Winter Storm Preparedness

As we await the arrival of the upcoming North East storm, below are some tips from

For a complete list be sure to visit,

Before the storm:

  • Create an Emergency Kit. Before winter approaches, create a emergency kit with items such as a supply of food and water for at least three days, first aid kit, and personal sanitation items. For a complete list, visit  the  emergency kit.
  • Have sufficient heating fuel. Often regular fuel sources may be cut off and you may stuck in your home, ensure that you have sufficient heating fuel. Be sure to store supply of dry and seasoned wood for your fireplace or wood burning stove.
  • Stay warm. Ensure you have adequate clothing and blankets to keep you and your family warm.
  • Sign up for alerts and warnings.  Know Your Alerts and Warnings for a summary of notifications NOAA Weather Radio broadcasts alerts and warnings directly from the NWS for all hazards. You may also sign up in advance to receive notifications from your local emergency services. Download FEMA’s Be Smart app.

During the storm:

  • Be aware of driving conditions. Drive only if it is absolutely necessary. If you must drive: travel in the day; don’t travel alone; keep others informed of your schedule; stay on main roads and avoid back road shortcuts.
  • Keep dry. Change wet clothing frequently to prevent a loss of body heat.
  • Avoid overexertion. Overexertion while shoveling snow can bring on a heart attack—a major cause of death in the winter. Use caution, take breaks, push the snow instead of lifting it when possible, and lift lighter loads.
  • Look after frozen pipes. If the pipes freeze, remove any insulation or layers of newspapers and wrap pipes in rags. Completely open all faucets and pour hot water over the pipes, starting where they were most exposed to the cold (or where the cold was most likely to penetrate).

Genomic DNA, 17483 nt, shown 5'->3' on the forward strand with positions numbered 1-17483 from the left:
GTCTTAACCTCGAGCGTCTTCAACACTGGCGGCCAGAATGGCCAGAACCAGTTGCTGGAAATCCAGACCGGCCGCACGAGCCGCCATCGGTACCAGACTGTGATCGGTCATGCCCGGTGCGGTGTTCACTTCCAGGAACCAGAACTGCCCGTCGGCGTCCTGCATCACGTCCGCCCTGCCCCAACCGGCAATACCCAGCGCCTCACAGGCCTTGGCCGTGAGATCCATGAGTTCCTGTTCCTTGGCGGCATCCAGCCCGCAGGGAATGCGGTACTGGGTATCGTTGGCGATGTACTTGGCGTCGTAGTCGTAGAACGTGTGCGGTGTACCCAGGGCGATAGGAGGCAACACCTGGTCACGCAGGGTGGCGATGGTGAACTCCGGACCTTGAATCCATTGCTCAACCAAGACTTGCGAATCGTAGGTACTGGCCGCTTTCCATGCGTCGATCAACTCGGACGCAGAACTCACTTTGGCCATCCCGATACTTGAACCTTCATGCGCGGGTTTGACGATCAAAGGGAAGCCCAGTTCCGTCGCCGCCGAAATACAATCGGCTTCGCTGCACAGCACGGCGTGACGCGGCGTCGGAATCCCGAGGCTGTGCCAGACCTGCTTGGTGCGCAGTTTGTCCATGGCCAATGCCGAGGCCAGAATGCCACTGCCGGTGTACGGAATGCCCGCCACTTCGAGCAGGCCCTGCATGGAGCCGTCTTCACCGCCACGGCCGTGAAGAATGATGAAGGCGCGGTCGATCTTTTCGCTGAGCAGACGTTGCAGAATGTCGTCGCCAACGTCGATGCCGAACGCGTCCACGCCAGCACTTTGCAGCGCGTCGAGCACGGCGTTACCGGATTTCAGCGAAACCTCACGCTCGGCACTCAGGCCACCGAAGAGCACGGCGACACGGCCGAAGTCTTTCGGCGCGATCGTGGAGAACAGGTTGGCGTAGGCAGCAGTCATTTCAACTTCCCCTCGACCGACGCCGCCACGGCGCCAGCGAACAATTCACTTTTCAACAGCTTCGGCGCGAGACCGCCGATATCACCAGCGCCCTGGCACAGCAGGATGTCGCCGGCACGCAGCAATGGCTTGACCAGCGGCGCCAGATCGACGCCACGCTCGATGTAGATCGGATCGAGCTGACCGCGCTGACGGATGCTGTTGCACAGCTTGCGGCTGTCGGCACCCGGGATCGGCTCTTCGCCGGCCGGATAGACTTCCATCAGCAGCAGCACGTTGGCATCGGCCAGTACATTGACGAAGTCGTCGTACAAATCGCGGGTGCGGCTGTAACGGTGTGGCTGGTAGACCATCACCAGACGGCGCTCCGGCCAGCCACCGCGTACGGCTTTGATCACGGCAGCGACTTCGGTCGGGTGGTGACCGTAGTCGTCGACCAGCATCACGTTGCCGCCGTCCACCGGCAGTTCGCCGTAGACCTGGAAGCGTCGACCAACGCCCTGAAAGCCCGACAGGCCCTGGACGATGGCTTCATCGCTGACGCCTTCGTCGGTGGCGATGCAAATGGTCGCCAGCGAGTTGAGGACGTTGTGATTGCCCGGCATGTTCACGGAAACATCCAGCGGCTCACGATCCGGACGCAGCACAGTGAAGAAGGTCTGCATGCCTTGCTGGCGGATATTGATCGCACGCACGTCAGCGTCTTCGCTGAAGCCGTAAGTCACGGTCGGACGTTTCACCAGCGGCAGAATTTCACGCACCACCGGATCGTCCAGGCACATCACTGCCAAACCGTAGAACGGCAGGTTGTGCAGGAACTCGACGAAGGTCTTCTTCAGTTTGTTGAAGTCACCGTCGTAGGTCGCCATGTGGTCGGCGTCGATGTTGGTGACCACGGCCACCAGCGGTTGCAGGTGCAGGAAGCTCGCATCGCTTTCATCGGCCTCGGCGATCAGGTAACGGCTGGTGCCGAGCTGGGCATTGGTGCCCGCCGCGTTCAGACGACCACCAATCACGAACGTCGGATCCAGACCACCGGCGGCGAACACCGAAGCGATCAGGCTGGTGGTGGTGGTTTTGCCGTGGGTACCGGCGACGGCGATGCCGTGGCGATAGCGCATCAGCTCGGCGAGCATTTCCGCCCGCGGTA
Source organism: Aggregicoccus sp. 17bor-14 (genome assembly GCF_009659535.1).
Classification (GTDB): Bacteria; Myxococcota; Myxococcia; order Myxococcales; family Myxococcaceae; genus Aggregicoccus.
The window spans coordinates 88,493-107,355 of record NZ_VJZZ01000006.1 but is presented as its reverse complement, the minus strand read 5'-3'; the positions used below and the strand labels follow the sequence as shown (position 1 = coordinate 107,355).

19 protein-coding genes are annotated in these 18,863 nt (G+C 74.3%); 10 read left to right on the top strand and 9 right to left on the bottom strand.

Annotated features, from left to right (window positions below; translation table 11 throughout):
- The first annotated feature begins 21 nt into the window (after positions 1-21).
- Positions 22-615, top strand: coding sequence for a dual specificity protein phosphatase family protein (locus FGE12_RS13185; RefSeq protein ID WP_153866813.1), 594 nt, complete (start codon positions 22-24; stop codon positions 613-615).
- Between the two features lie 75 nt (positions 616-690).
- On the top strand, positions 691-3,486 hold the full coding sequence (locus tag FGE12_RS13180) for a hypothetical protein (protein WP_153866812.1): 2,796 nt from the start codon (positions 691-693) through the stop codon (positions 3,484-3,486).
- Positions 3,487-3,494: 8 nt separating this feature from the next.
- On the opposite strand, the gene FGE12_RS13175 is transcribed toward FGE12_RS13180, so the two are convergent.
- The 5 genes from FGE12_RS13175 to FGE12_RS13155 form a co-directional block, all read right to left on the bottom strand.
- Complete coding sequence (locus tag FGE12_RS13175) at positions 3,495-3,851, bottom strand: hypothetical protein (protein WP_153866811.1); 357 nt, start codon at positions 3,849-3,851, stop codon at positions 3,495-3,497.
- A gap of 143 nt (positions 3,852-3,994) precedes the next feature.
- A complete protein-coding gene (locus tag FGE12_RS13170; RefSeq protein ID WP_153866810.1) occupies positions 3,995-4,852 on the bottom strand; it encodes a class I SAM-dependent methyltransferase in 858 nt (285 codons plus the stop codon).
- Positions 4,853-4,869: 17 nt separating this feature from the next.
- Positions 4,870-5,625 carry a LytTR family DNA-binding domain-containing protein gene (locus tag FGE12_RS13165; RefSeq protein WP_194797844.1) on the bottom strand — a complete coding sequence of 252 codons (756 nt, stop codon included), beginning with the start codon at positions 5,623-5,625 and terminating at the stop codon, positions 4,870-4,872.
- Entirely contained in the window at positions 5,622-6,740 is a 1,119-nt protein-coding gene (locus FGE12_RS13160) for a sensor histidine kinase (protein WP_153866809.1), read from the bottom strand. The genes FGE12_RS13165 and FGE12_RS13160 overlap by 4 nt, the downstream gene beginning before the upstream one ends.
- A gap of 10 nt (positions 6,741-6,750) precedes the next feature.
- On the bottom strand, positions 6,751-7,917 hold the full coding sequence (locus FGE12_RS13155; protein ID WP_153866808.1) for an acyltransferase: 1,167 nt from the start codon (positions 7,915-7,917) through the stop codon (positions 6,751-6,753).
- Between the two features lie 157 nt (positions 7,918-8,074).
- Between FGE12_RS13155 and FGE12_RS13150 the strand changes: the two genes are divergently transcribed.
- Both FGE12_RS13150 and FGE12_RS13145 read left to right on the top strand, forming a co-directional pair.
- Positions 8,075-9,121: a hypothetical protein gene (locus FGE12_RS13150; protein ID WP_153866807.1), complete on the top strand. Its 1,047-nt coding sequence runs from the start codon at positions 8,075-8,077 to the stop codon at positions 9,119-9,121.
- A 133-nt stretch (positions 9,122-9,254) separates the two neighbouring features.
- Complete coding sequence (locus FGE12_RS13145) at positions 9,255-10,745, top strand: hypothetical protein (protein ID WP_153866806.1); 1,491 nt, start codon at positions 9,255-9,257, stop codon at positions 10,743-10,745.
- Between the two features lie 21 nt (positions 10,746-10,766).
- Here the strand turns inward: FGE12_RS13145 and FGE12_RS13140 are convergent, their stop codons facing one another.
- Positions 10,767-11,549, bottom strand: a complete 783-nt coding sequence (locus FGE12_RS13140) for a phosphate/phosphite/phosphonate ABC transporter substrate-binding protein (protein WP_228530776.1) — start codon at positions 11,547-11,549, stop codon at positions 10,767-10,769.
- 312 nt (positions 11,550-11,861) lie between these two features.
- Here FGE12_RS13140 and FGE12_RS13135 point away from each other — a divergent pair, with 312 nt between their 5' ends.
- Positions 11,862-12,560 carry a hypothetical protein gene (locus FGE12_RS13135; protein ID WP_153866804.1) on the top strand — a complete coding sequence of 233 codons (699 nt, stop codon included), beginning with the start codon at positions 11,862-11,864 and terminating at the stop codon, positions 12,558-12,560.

• Hypothermia and Frostbites.
    • The U.S. Centers for Disease Control and Prevention (CDC) recommends, if you detect symptoms of frostbite and hypothermia, seek medical care immediately.
    • Signs of Hypothermia: Dangerously low body temperature. Uncontrollable shivering, memory loss, disorientation, incoherence, slurred speech, drowsiness, and apparent exhaustion.
      What to Do: If symptoms of hypothermia are detected take the person’s temperature. If it is below 95°, seek medical attention immediately. Get the victim to a warm location. Remove wet clothing. Warm the center of the body first by wrapping the person in blankets or putting on dry clothing. Give warm, non-alcoholic beverages if the victim is conscious.
    • Signs of Frostbite: Occurs when the skin and body tissue just beneath it freezes. Loss of feeling and white or pale appearance in extremities, such as fingers, toes, earlobes, face, and the tip of the nose.
      What to Do: Cover exposed skin, but do not rub the affected area in an attempt to warm it up.

After the storm:

  • Shelters if you have a power loss. If your home loses power or heat for more than a few hours or if you do not have adequate supplies to stay warm in your home overnight, you may want to go to a designated public shelter if you can get there safely. To find the nearest shelter in your area, Text SHELTER+ your ZIP code to 43362 (4FEMA) (e.g., SHELTER20472). Bring any personal items that you would need to spend the night (such as toiletries, medicines). Take precautions when traveling to the shelter. Dress warmly in layers, wear boots, mittens, and a hat.